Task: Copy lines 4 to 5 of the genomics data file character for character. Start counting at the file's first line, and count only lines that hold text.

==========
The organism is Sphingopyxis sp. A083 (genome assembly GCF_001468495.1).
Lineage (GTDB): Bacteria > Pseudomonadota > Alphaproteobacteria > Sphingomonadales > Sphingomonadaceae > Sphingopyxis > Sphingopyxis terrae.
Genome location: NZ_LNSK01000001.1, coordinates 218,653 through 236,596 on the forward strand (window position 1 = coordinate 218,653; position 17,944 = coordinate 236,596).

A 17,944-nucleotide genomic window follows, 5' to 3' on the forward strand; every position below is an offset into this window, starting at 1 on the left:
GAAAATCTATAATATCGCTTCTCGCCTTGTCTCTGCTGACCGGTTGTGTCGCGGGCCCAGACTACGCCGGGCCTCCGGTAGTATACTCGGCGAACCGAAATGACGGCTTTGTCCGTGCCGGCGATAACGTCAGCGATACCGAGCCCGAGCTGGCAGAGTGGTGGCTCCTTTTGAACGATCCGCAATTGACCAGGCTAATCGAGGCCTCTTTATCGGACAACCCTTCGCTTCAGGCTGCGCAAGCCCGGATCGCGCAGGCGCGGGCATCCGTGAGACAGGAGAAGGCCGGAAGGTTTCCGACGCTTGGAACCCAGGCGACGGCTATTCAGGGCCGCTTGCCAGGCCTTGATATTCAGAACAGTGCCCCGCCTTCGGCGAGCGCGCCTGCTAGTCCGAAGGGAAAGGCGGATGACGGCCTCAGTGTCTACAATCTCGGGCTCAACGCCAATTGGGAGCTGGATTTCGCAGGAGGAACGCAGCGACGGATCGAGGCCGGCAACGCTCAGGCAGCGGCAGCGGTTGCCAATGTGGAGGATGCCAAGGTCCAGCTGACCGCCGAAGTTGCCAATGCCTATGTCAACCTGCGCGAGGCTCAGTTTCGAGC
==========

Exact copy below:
A 17,944-nucleotide genomic window follows, 5' to 3' on the forward strand; every position below is an offset into this window, starting at 1 on the left:
GAAAATCTATAATATCGCTTCTCGCCTTGTCTCTGCTGACCGGTTGTGTCGCGGGCCCAGACTACGCCGGGCCTCCGGTAGTATACTCGGCGAACCGAAATGACGGCTTTGTCCGTGCCGGCGATAACGTCAGCGATACCGAGCCCGAGCTGGCAGAGTGGTGGCTCCTTTTGAACGATCCGCAATTGACCAGGCTAATCGAGGCCTCTTTATCGGACAACCCTTCGCTTCAGGCTGCGCAAGCCCGGATCGCGCAGGCGCGGGCATCCGTGAGACAGGAGAAGGCCGGAAGGTTTCCGACGCTTGGAACCCAGGCGACGGCTATTCAGGGCCGCTTGCCAGGCCTTGATATTCAGAACAGTGCCCCGCCTTCGGCGAGCGCGCCTGCTAGTCCGAAGGGAAAGGCGGATGACGGCCTCAGTGTCTACAATCTCGGGCTCAACGCCAATTGGGAGCTGGATTTCGCAGGAGGAACGCAGCGACGGATCGAGGCCGGCAACGCTCAGGCAGCGGCAGCGGTTGCCAATGTGGAGGATGCCAAGGTCCAGCTGACCGCCGAAGTTGCCAATGCCTATGTCAACCTGCGCGAGGCTCAGTTTCGAGC